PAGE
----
Herewith (as promised) a brief comment on brother Rappaport’s splendid earlier post on the “exclusive” Commerce Clause. Here’s the key paragraph:
It is too bad that Congress does not have the exclusive commerce power, because I believe it would be better than the original meaning. An exclusive power would make it less likely that the states would have agreed to the New Deal expanded, concurrent commerce power. Thus, the exclusive power would have been unlikely to have been expanded into the broad scope that the current commerce power has. With a more limited scope, the federal government would have limited authority, as would the states. There would not be two governments exercising the same authority and neither would have complete power to create cartels. This arrangement came close to being followed in the pre New Deal era, when the Court came pretty close to recognizing a limited federal Commerce Power that was largely exclusive. But it is now, sadly from a policy perspective, gone with the wind.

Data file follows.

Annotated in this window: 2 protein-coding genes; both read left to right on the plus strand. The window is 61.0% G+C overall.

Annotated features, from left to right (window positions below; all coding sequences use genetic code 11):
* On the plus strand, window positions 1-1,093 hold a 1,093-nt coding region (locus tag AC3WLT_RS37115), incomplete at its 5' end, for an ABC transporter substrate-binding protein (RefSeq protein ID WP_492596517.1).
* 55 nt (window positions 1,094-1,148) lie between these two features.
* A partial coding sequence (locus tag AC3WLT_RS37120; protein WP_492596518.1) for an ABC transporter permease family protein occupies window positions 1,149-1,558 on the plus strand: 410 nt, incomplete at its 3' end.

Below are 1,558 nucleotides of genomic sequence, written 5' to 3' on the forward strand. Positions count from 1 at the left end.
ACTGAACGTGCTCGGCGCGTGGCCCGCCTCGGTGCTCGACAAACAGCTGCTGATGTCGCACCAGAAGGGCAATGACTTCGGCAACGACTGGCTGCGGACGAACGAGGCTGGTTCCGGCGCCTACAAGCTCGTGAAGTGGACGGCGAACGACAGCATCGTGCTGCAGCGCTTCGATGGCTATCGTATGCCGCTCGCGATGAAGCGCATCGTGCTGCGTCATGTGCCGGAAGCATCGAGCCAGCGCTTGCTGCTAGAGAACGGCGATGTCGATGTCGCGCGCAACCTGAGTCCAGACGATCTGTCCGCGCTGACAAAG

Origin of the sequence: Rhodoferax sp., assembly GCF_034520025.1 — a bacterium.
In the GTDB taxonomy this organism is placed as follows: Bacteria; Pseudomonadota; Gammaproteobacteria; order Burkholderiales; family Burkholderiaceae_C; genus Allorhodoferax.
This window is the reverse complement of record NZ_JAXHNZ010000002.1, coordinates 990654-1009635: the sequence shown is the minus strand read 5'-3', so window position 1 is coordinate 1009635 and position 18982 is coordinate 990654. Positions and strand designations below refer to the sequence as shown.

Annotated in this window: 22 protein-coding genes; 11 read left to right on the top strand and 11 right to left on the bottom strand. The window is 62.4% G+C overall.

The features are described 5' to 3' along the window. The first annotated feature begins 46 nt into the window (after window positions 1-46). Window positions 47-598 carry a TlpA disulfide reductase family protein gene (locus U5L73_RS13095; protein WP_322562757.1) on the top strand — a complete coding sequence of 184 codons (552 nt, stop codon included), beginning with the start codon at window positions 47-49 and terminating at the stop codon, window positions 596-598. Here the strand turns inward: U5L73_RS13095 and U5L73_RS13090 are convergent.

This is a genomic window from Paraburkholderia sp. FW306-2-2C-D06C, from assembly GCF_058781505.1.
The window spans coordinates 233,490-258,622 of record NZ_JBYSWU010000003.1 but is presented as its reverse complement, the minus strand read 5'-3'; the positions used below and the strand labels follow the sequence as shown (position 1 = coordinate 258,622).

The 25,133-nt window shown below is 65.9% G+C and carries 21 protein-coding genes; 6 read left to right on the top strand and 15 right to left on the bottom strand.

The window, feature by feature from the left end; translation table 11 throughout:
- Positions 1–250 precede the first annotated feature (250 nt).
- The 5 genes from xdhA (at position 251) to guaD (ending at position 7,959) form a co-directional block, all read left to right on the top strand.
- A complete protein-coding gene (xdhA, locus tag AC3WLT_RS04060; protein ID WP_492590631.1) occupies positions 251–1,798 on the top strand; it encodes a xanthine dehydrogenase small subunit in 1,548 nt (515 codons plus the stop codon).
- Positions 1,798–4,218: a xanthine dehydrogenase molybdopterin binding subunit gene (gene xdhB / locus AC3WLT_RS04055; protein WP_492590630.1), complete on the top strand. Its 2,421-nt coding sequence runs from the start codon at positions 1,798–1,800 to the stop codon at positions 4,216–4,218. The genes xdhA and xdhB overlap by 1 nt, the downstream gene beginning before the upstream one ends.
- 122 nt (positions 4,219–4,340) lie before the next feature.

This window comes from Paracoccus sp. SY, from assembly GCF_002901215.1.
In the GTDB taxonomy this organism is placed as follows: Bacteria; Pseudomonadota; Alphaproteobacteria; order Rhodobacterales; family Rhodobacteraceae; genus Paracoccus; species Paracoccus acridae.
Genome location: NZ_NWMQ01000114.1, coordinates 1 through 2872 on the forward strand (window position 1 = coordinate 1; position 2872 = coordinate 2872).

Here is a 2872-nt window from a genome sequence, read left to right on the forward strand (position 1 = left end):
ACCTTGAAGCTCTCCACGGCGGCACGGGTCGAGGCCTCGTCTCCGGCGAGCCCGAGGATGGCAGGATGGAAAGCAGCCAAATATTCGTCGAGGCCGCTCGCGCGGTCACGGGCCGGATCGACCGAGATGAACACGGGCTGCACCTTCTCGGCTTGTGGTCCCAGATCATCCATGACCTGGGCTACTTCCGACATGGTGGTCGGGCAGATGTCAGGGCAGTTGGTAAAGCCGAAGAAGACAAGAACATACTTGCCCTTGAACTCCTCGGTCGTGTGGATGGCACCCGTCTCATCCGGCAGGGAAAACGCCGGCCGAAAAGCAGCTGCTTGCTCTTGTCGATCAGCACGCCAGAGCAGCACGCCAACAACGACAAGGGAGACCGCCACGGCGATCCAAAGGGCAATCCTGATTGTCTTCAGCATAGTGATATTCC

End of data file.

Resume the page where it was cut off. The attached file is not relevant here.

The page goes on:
I think there’s pretty powerful evidence to the effect that the Founders did mean the Commerce Clause to be exclusive; it’s just that their idea of what constitutes “commerce among the several states” was so much narrower that ours.